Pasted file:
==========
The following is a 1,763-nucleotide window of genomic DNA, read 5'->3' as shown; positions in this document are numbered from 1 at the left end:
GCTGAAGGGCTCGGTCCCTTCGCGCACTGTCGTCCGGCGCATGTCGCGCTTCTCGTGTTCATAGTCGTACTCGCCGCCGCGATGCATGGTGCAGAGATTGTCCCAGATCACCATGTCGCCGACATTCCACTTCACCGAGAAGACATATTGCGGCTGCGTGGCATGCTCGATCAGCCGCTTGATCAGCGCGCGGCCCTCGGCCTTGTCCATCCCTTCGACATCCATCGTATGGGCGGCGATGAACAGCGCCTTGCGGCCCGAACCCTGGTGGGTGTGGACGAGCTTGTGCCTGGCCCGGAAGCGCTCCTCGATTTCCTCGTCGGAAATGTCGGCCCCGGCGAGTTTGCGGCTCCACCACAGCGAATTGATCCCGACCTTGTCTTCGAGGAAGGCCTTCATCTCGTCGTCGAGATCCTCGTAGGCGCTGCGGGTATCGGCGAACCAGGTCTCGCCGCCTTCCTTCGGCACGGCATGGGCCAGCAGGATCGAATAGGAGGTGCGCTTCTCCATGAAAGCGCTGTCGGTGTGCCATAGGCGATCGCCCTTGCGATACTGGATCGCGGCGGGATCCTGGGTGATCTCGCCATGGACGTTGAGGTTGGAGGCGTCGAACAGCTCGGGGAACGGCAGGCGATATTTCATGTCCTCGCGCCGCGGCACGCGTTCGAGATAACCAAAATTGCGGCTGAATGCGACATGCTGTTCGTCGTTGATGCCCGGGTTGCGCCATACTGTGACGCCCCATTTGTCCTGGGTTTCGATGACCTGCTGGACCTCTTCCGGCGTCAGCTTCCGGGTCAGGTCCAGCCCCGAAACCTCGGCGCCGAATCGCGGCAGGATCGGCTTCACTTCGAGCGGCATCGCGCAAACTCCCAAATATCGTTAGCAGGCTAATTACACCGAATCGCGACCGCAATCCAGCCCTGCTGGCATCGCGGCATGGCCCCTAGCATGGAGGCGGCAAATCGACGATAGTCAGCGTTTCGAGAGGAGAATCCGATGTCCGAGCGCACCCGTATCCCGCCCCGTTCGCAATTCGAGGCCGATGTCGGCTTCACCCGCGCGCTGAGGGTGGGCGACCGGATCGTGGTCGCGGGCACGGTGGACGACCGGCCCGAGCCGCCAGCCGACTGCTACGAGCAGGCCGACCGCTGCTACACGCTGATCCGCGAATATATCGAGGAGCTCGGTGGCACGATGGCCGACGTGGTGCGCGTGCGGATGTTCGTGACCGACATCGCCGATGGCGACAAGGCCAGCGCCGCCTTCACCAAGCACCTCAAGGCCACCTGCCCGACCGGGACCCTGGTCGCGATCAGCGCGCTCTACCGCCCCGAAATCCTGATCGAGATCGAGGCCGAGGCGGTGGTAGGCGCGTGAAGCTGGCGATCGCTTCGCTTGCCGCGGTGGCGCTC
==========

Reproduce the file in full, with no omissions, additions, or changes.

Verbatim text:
The following is a 1,763-nucleotide window of genomic DNA, read 5'->3' as shown; positions in this document are numbered from 1 at the left end:
GCTGAAGGGCTCGGTCCCTTCGCGCACTGTCGTCCGGCGCATGTCGCGCTTCTCGTGTTCATAGTCGTACTCGCCGCCGCGATGCATGGTGCAGAGATTGTCCCAGATCACCATGTCGCCGACATTCCACTTCACCGAGAAGACATATTGCGGCTGCGTGGCATGCTCGATCAGCCGCTTGATCAGCGCGCGGCCCTCGGCCTTGTCCATCCCTTCGACATCCATCGTATGGGCGGCGATGAACAGCGCCTTGCGGCCCGAACCCTGGTGGGTGTGGACGAGCTTGTGCCTGGCCCGGAAGCGCTCCTCGATTTCCTCGTCGGAAATGTCGGCCCCGGCGAGTTTGCGGCTCCACCACAGCGAATTGATCCCGACCTTGTCTTCGAGGAAGGCCTTCATCTCGTCGTCGAGATCCTCGTAGGCGCTGCGGGTATCGGCGAACCAGGTCTCGCCGCCTTCCTTCGGCACGGCATGGGCCAGCAGGATCGAATAGGAGGTGCGCTTCTCCATGAAAGCGCTGTCGGTGTGCCATAGGCGATCGCCCTTGCGATACTGGATCGCGGCGGGATCCTGGGTGATCTCGCCATGGACGTTGAGGTTGGAGGCGTCGAACAGCTCGGGGAACGGCAGGCGATATTTCATGTCCTCGCGCCGCGGCACGCGTTCGAGATAACCAAAATTGCGGCTGAATGCGACATGCTGTTCGTCGTTGATGCCCGGGTTGCGCCATACTGTGACGCCCCATTTGTCCTGGGTTTCGATGACCTGCTGGACCTCTTCCGGCGTCAGCTTCCGGGTCAGGTCCAGCCCCGAAACCTCGGCGCCGAATCGCGGCAGGATCGGCTTCACTTCGAGCGGCATCGCGCAAACTCCCAAATATCGTTAGCAGGCTAATTACACCGAATCGCGACCGCAATCCAGCCCTGCTGGCATCGCGGCATGGCCCCTAGCATGGAGGCGGCAAATCGACGATAGTCAGCGTTTCGAGAGGAGAATCCGATGTCCGAGCGCACCCGTATCCCGCCCCGTTCGCAATTCGAGGCCGATGTCGGCTTCACCCGCGCGCTGAGGGTGGGCGACCGGATCGTGGTCGCGGGCACGGTGGACGACCGGCCCGAGCCGCCAGCCGACTGCTACGAGCAGGCCGACCGCTGCTACACGCTGATCCGCGAATATATCGAGGAGCTCGGTGGCACGATGGCCGACGTGGTGCGCGTGCGGATGTTCGTGACCGACATCGCCGATGGCGACAAGGCCAGCGCCGCCTTCACCAAGCACCTCAAGGCCACCTGCCCGACCGGGACCCTGGTCGCGATCAGCGCGCTCTACCGCCCCGAAATCCTGATCGAGATCGAGGCCGAGGCGGTGGTAGGCGCGTGAAGCTGGCGATCGCTTCGCTTGCCGCGGTGGCGCTC